There’s been an invasion of Canadian baseball fans at Safeco Field in this week’s series, making for a poor home advantage. The Mariners have nobody to blame but themselves.

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TORONTO, ER, SEATTLE — It’s the most important series the Mariners have played all year, and the Safeco Field fans knew it.

They flooded the park and unleashed their larynxes in hopes of willing their team to the playoffs.

Only problem is, that raucous, relentless crowd was in overwhelming support of the Blue Jays.

And the Mariners? The Mariners have nobody to blame but themselves.

For the second straight night at Safeco, at least 60 percent of the 34,000 fans were rooting for Toronto. From the moment “O Canada” played over the sound system, it was clear the home team would be batting in the top half of each inning.

Chants of “Let’s go Blue Jays!” blared throughout the evening, and boos followed Hisashi Iwakuma’s every attempt to pick a Blue Jay off at first. In their last-ditch effort to sneak into the postseason, the Mariners found themselves strangers in a familiar land.

“I doubt any other park has something like this,” said Seattle reliever Tom Wilhelmsen, referencing the number of fans supporting the visiting team. “I think every baseball fan should come check out a Blue Jays series against the Mariners in Seattle just as much as I think they should go to Fenway Park.”

If this series were taking place in mid-June, or after the Mariners’ playoff fate had been decided, then this invasion wouldn’t be so concerning. Our neighbors to the north have just one baseball team, and British Columbia fans mark these dates on their calendars every year.

But the Mariners began this mid-September series two games behind Toronto for the final wild-card spot. And yet, the cheers for Russell Martin were far greater than those for Leonys Martin.

“You don’t expect that. When you’re home, you expect the crowd to root for you,” Mariners slugger Nelson Cruz said. “But I guess that’s the way it is.”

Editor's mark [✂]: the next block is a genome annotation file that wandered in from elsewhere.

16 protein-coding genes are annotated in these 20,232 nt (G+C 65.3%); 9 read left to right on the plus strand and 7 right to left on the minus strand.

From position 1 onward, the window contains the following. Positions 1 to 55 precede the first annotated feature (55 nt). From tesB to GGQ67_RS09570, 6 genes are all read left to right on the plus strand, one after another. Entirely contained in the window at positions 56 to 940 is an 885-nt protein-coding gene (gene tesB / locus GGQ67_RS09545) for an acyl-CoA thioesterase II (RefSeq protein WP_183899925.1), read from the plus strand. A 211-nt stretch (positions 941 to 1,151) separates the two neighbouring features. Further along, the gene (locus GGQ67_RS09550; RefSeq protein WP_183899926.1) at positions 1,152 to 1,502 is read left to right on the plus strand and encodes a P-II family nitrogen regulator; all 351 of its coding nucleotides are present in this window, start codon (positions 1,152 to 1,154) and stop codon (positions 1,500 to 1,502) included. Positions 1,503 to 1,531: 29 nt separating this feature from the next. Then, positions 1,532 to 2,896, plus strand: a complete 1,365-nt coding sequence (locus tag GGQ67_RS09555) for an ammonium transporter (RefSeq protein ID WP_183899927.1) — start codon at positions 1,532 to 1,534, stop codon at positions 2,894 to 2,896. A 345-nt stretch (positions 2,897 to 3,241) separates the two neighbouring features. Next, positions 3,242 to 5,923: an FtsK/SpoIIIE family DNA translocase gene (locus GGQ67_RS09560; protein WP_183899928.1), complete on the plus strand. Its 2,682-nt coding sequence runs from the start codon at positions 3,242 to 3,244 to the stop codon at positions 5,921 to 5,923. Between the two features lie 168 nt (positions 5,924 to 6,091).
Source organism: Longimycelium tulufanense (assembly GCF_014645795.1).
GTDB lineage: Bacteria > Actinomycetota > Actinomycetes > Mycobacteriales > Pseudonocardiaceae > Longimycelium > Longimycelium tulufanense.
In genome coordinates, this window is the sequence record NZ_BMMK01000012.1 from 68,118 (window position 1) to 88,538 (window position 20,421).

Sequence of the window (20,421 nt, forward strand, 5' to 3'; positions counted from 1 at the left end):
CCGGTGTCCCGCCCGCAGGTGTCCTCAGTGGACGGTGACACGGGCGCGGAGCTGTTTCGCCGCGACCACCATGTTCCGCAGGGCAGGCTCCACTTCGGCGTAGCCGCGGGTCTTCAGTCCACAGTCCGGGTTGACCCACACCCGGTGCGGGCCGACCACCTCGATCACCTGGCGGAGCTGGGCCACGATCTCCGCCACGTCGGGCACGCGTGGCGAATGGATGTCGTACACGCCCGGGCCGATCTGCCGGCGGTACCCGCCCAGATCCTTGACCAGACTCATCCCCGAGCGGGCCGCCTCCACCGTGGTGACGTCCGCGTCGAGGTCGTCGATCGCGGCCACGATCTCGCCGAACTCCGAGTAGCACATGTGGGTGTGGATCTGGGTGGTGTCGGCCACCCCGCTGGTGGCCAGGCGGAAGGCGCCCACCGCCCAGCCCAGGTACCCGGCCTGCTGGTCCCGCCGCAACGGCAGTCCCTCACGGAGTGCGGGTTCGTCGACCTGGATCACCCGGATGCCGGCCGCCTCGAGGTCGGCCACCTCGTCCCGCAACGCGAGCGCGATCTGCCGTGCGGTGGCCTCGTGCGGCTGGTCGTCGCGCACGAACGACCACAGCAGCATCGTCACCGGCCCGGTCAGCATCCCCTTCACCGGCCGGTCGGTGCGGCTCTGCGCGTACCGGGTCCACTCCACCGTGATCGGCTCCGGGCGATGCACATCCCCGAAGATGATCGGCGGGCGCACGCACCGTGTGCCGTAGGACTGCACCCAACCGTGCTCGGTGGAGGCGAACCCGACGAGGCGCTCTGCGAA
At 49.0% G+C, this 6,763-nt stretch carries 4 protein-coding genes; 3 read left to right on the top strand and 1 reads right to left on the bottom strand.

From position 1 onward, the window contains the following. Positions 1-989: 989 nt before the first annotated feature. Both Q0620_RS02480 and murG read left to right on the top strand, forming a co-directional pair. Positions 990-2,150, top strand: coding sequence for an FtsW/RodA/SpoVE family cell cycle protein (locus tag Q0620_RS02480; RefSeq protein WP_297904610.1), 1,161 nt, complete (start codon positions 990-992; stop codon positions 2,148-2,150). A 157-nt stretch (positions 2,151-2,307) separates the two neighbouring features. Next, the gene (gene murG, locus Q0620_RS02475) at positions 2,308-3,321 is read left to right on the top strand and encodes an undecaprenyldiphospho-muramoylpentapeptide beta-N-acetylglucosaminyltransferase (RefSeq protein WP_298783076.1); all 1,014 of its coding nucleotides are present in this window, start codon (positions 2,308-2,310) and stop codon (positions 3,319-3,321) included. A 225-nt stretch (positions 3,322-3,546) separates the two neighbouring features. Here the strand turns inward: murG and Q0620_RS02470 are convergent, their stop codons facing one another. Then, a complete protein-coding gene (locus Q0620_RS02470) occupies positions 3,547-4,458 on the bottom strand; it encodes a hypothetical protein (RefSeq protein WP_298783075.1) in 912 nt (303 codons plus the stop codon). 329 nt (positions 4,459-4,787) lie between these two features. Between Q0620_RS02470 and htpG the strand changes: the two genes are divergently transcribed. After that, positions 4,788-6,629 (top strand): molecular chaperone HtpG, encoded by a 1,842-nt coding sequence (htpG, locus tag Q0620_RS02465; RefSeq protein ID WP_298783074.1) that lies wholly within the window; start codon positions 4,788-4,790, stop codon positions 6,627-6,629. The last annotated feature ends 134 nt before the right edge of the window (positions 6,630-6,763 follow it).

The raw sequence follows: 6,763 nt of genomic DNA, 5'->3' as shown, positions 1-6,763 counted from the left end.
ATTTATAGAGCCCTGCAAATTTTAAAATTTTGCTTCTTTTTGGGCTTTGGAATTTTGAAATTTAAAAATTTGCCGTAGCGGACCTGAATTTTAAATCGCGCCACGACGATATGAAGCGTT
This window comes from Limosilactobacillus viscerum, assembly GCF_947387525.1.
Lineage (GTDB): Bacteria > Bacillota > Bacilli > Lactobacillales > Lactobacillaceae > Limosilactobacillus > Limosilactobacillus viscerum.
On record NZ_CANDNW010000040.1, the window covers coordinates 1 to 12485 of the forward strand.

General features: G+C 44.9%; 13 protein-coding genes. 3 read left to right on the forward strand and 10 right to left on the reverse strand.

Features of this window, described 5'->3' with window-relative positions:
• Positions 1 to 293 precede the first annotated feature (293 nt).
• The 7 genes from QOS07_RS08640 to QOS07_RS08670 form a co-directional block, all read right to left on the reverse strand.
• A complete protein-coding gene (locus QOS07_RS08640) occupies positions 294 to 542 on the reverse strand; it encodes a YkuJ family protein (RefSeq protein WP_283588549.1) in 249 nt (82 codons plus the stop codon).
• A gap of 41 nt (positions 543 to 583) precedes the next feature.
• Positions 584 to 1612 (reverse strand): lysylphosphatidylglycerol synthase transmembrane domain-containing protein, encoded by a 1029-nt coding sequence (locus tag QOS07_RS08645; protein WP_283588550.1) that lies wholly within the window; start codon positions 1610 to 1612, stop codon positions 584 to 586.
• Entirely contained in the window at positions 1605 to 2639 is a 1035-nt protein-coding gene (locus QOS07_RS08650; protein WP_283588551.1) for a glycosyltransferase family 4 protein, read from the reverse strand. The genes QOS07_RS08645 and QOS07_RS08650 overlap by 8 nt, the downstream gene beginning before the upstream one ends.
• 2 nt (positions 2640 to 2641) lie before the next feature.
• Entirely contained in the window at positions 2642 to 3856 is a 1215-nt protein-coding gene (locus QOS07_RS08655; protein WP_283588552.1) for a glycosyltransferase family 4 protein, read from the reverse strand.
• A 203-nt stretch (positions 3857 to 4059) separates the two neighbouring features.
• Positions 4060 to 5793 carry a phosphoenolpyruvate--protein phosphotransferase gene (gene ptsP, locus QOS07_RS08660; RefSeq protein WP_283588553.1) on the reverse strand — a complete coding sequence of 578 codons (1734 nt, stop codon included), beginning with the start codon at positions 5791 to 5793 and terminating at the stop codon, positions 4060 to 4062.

It would be easy, in this situation, to place the blame on M’s fans for showing indifference when so much is at stake. You’d never see such a disproportionate crowd in Boston, the Bronx, or the north side of Chicago amid a playoff push.

But seriously, how often do the Mariners reward their fans for rushing the turnstiles in an important series? Not even Charlie Brown falls for this act again.

As Lookout Landing noted Monday, the first-place Mariners were swept by the Angels in mid-May when the average attendance was 39,000. In a late-May series vs. the Twins, when the average attendance was 34,000, the first-place M’s got swept again. And in a late-June series vs. the Rangers, when the average attendance was 37,000, the M’s lost two out of three when they had the chance to surge back into first place.

Sure, there have been a few series in which Seattle fared better in front of large home crowds — namely against the Cardinals in June, the Orioles in July and the Angels in August. But those all came after the Mariners had seemingly dipped out of playoff contention.

In other words, the M’s have been OK this season when the fans want a win, but when they need one, their team hasn’t come through.

The bigger issue goes well beyond this season, though. Seattle hasn’t reached the playoffs in 14 years and is on the brink of extending that MLB-leading drought to 15. More painful yet, they’ve had this recent tendency to tease fans in early September before crushing them at the end of the month. Remember 2014, when the M’s missed out on the postseason by one game? Well, a five-game losing streak from Sept. 20-24 didn’t help.

So don’t blame Mariners fans for choosing to stay home Monday and Tuesday night. And don’t blame season-ticket holders for assuming the M’s would be out of contention when they sold their seats to Blue Jays fans weeks in advance.

If you want guaranteed home-fan support, you need to win and win again. But in the season’s crucial series, the Mariners have done the opposite.

“I would certainly hope that when we do get to the playoffs and make a deep run, then (the fan support) would flip,” Mariners manager Scott Servais said Tuesday. “But we gotta get there first, and we haven’t done it yet.”

Toronto Sun reporter Ken Fidlin, who has been covering baseball for three decades, pays witness to the Canadian invasion at Safeco year after year. But he said there were more Blue Jays fans in Seattle for this series than ever before. That can’t be easy for locals to hear.

Unfortunately, as Cruz said, that’s just the way it is. The Mariners may not want to hear opposing fans hijack their home park, but they can’t figure out a way to silence them.